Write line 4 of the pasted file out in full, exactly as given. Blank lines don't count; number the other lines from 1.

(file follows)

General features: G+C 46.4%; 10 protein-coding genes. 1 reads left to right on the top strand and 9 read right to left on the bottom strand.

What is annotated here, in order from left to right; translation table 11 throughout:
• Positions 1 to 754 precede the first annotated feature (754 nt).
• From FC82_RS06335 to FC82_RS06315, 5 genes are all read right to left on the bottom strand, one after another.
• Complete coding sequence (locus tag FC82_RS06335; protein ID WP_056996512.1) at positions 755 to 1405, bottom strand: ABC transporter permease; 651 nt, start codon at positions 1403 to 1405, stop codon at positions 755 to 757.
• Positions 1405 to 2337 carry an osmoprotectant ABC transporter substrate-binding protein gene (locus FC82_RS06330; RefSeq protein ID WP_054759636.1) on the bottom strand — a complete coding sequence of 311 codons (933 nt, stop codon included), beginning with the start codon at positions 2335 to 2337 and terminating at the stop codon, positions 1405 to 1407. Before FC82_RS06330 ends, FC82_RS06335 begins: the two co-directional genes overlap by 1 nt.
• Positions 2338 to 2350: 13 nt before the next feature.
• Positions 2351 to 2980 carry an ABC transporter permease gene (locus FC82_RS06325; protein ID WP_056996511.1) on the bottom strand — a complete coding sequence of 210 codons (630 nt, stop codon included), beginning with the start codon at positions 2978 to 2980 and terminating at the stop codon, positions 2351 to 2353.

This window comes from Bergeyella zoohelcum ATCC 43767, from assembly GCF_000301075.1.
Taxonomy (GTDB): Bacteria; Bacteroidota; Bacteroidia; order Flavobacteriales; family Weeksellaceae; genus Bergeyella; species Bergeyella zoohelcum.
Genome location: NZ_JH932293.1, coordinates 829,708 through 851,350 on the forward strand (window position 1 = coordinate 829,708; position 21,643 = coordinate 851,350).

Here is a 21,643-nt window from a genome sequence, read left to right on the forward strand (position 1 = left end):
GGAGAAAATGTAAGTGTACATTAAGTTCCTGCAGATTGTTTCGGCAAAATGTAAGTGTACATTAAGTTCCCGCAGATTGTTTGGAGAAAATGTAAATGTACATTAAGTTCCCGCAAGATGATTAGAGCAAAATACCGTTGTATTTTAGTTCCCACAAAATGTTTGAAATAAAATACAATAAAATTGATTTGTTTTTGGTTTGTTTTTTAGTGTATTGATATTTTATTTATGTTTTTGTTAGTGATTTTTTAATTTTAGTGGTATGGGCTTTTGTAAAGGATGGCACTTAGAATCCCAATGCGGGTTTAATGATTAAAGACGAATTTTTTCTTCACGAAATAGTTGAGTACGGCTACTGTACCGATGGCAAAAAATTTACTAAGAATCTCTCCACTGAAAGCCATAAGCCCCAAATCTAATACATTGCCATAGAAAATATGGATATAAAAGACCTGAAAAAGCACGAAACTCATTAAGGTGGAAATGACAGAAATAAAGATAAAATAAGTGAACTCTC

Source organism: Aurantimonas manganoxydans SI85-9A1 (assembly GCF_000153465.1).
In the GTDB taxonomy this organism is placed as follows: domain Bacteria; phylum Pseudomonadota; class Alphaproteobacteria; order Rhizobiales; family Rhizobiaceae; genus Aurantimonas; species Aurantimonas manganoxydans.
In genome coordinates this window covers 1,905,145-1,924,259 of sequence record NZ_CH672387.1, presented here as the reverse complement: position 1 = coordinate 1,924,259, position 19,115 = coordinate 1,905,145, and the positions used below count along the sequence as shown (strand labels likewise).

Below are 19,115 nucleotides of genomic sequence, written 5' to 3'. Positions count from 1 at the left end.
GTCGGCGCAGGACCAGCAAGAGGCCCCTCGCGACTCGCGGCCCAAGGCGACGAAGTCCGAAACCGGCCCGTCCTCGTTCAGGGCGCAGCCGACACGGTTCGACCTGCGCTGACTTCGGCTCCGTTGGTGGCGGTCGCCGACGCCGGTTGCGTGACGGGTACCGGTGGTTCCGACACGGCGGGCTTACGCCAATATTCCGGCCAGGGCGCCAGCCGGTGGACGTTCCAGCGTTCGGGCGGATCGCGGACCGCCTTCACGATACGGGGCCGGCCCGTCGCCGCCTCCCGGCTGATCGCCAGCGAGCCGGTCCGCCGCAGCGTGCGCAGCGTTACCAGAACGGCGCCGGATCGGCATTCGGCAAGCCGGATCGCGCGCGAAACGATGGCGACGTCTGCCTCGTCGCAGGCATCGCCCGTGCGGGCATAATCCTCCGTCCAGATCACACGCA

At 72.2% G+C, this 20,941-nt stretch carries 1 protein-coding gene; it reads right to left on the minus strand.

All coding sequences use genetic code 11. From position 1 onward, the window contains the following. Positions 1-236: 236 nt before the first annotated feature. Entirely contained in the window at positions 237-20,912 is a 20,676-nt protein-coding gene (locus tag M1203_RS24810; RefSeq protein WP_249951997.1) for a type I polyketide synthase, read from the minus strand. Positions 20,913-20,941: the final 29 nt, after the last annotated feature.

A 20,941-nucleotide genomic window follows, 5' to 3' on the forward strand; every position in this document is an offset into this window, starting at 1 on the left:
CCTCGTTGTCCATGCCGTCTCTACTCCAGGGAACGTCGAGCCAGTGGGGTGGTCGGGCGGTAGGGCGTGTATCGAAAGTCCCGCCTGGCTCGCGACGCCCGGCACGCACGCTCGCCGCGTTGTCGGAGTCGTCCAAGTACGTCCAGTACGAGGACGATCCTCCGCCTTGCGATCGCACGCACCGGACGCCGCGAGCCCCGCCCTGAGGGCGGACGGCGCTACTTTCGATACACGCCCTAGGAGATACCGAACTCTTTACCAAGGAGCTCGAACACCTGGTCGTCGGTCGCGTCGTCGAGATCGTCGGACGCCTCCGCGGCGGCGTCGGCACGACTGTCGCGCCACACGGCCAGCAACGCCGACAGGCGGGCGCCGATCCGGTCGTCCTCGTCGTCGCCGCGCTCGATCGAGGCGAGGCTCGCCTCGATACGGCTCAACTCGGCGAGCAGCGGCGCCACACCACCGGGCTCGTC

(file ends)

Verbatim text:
• From FC82_RS06335 to FC82_RS06315, 5 genes are all read right to left on the bottom strand, one after another.